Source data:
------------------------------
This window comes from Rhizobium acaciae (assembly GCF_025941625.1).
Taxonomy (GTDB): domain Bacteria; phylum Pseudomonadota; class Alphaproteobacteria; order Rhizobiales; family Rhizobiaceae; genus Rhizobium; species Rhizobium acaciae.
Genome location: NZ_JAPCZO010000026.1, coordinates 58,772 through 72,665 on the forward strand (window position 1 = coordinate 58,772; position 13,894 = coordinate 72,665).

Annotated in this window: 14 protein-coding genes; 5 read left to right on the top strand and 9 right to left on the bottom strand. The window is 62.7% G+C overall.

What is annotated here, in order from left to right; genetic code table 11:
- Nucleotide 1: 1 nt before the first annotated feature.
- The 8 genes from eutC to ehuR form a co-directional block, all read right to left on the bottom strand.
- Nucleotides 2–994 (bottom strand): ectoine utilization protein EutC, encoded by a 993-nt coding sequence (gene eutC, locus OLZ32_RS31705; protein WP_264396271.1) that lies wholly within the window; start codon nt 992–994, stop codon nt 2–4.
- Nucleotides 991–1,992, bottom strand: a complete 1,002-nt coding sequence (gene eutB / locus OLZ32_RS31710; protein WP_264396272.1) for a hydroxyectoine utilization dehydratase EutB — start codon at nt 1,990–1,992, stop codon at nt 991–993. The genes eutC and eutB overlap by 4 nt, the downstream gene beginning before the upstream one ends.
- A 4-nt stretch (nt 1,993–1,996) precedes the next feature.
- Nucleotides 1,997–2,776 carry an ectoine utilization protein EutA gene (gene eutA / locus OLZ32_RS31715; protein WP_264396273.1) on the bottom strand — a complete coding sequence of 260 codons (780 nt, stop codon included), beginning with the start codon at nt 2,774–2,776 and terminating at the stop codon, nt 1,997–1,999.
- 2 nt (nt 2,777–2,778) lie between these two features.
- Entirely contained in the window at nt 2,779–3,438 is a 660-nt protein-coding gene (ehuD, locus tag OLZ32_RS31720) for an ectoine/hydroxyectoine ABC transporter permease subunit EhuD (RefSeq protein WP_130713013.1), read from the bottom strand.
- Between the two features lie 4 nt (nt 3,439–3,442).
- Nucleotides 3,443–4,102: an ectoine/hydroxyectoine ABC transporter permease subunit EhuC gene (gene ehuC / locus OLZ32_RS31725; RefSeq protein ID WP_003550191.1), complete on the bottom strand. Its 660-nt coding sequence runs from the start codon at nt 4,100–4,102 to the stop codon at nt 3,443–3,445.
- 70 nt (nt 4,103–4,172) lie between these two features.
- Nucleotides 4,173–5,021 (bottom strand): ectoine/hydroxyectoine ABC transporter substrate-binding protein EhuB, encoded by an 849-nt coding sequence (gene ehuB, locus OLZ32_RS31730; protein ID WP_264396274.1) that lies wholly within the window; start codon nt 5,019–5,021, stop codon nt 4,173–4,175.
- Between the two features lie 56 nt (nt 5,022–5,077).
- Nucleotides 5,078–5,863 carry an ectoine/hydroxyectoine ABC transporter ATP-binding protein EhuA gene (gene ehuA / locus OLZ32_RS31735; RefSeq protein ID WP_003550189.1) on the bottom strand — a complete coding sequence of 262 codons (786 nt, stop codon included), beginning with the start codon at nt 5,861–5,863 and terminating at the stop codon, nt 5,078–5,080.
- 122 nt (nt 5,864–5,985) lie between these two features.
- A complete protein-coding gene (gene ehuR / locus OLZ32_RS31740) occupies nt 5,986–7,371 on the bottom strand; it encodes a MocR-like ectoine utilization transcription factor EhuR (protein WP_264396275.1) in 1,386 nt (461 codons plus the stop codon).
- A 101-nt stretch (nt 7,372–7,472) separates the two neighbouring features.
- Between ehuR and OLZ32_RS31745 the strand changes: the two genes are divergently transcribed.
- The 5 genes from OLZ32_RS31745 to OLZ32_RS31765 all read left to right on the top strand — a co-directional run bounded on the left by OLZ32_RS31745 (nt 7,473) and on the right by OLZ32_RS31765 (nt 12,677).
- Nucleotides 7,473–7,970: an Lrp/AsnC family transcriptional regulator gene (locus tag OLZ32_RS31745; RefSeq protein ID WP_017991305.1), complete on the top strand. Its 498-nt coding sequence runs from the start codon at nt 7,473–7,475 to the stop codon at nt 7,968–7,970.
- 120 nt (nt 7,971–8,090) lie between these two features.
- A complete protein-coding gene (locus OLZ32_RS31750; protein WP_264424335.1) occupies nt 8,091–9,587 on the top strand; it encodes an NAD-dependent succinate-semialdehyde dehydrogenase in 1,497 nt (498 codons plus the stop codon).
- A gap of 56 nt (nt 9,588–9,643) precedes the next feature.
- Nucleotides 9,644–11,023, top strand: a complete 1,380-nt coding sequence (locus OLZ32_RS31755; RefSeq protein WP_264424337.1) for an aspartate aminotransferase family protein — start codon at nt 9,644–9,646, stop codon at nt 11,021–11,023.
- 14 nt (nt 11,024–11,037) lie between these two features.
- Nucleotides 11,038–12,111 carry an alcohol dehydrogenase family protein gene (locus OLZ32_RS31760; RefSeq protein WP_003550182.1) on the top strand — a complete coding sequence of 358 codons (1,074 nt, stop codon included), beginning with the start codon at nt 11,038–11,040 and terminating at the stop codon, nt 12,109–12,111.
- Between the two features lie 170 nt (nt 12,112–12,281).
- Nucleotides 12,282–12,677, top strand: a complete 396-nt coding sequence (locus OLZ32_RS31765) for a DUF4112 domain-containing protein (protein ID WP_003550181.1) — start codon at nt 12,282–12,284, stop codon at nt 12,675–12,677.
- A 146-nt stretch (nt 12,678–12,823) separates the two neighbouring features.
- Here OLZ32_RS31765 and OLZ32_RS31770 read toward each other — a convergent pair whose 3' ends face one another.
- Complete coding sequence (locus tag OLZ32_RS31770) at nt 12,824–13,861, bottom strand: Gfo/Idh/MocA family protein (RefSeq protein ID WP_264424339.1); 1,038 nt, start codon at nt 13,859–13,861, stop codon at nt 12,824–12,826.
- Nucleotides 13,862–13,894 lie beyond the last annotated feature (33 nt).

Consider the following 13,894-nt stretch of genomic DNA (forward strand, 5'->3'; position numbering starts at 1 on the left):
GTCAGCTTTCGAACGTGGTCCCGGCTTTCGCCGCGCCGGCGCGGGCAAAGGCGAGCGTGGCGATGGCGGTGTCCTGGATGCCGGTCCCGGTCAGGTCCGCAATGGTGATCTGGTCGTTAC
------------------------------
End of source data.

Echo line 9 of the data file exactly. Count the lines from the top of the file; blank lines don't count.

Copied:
- Nucleotides 991–1,992, bottom strand: a complete 1,002-nt coding sequence (gene eutB / locus OLZ32_RS31710; protein WP_264396272.1) for a hydroxyectoine utilization dehydratase EutB — start codon at nt 1,990–1,992, stop codon at nt 991–993. The genes eutC and eutB overlap by 4 nt, the downstream gene beginning before the upstream one ends.